contract="WcfOrganization.ICustomerServices" />
        <host>
          <baseAddresses>
            <add baseAddress="http://localhost:9003/OrgCustomer" />
          </baseAddresses>
        </host>
      </service>
    </services>
    <behaviors>
      <serviceBehaviors>
        <behavior>
          <serviceMetadata httpGetEnabled="true"/>
    :
    :
    

  8. Note that we define two services (named Internal and Customer) and that each service has two endpoints (the Internal service uses netNamePipeBinding, while Customer uses ws2007HttpBinding). We also define a base address for each service - Internal has a net.pipe address, while Customer has an http address)
  9. Build the solution and then switch to the IIS Management console app
  10. Create two new Applications - one named OrgInternal, the other OrgCustomer. The physical path for both applications should be set to the WcfOrganization project directory (make sure to modify the permissions for both apps as previously discussed)
  11. Select the OrgInternal application and then click Advanced Settings
  12. As shown in the previous Non-HHTP Bindings example, edit the Enabled Protocols property to be net.pipe,http
  13. Test that you can Browse to both services at:

    http://localhost/OrgCustomer/Customer.svc and
    http://localhost/OrgInternal/Internal.svc

Creating the Clients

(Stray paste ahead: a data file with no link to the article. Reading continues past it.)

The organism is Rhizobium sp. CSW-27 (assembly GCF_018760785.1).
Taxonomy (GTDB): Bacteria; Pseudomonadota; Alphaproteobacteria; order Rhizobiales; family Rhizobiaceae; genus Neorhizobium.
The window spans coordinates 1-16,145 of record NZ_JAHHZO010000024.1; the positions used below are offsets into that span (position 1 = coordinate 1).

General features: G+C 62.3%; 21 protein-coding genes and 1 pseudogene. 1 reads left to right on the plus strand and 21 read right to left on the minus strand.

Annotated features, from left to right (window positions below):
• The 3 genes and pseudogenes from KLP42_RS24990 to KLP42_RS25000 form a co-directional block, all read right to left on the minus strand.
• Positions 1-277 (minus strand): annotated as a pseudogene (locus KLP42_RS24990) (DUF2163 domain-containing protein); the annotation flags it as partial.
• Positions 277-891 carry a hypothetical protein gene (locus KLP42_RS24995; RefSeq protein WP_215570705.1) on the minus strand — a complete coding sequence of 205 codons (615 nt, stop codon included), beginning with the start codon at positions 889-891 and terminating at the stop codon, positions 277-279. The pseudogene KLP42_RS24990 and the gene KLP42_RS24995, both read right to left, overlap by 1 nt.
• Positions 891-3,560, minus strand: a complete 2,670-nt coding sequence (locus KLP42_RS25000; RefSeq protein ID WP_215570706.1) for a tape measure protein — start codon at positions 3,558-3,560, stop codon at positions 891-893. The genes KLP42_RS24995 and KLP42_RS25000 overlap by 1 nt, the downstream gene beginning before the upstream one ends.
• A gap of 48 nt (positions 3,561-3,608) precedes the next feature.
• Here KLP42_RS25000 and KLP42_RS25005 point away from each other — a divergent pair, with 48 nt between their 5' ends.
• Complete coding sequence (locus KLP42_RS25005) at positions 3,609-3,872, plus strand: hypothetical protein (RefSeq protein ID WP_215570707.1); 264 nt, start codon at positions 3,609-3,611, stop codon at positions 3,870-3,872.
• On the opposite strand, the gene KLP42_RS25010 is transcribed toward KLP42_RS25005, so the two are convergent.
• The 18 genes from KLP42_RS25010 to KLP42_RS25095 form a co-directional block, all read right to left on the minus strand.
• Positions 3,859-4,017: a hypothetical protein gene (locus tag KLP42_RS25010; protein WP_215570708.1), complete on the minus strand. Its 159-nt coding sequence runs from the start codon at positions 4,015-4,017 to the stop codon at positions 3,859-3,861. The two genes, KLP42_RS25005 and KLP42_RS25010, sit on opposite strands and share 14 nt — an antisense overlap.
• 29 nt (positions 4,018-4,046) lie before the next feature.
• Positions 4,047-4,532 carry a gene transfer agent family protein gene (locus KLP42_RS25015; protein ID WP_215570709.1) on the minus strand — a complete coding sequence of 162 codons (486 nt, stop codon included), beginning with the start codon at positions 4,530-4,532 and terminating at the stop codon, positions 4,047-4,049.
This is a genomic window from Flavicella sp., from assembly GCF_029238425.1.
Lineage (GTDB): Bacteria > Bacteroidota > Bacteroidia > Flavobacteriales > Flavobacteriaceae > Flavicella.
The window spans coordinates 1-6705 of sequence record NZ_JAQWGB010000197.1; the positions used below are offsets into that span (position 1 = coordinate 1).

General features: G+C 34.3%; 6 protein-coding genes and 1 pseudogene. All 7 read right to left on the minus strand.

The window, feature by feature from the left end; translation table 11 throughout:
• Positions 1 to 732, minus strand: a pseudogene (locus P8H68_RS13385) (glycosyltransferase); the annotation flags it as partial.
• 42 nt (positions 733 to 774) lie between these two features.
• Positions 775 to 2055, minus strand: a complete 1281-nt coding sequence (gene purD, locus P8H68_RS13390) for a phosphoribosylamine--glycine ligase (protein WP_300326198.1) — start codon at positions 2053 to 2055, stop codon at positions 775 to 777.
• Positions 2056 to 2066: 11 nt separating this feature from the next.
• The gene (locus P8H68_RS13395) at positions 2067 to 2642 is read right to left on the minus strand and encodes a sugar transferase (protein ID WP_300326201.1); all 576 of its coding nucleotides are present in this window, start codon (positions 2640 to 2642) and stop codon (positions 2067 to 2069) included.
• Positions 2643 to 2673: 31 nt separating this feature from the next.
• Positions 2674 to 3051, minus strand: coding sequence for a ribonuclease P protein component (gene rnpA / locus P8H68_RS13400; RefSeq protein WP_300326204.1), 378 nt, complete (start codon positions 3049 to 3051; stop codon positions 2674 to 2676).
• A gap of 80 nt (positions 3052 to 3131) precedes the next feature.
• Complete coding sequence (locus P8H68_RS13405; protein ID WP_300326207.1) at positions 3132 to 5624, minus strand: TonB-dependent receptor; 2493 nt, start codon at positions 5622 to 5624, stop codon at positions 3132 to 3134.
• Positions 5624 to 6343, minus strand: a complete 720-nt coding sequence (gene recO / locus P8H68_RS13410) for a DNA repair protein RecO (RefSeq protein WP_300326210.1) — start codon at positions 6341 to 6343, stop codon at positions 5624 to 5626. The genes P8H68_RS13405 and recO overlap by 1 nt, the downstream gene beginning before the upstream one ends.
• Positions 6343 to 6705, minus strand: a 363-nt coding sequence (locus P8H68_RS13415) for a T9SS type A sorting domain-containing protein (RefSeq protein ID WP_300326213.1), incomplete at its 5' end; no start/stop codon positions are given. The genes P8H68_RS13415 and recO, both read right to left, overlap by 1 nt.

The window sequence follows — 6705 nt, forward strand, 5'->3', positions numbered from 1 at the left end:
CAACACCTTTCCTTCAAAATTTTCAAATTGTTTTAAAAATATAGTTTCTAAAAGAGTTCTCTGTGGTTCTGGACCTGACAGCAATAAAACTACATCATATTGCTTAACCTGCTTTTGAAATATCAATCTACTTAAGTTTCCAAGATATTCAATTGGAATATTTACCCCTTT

1. Create a new solution containing a WPF application and an ASP.NET application
  2. Add service references to both projects using the appropriate URI (e.g. http://localhost/OrgCustomer/Customer.svc for the ASP.NET app and http://localhost/OrgInternal/Internal.svc for the WPF app)
  3. Add a listbox and three buttons (and click event handlers for the buttons) to the WPF app, then add the following code to MainWindow.xaml.cs:
  4. public partial class MainWindow : Window
    {
        private InternalRef.CommonServicesClient commonServices;
        private InternalRef.InternalServicesClient internalServices;
    
        public MainWindow()
        {
            InitializeComponent();
    
            commonServices = new InternalRef.CommonServicesClient();
            internalServices = new InternalRef.InternalServicesClient();
        }
    
        private void button1_Click(object sender, RoutedEventArgs e)
        {
            listBox1.Items.Add(commonServices.OrgName());
        }
    
        private void button2_Click(object sender, RoutedEventArgs e)
        {
            listBox1.Items.Add(internalServices.AddCust(99));
        }
    
        private void button3_Click(object sender, RoutedEventArgs e)
        {
            listBox1.Items.Add(internalServices.RemoveCust(99));
        }
    }
    

  5. Notice how Visual Studio creates proxy objects for each service contract (CommonServicesClient and InternalServicesClient)
  6. Add a listbox to the ASP.NET app and then add the following code to Default.aspx.cs:
  7. public partial class _Default : System.Web.UI.Page
    {
        protected void Page_Load(object sender, EventArgs e)
        {
            CustomerRef.CommonServicesClient commonServices = 
              new CustomerRef.CommonServicesClient();
            CustomerRef.CustomerServicesClient customerServices = 
              new CustomerRef.CustomerServicesClient();
    
            ListBox1.Items.Add("OrgName() => " + commonServices.OrgName());
            ListBox1.Items.Add("CustData() => " + customerServices.CustData());
        }
    }
    

  8. Running both apps should produce the following: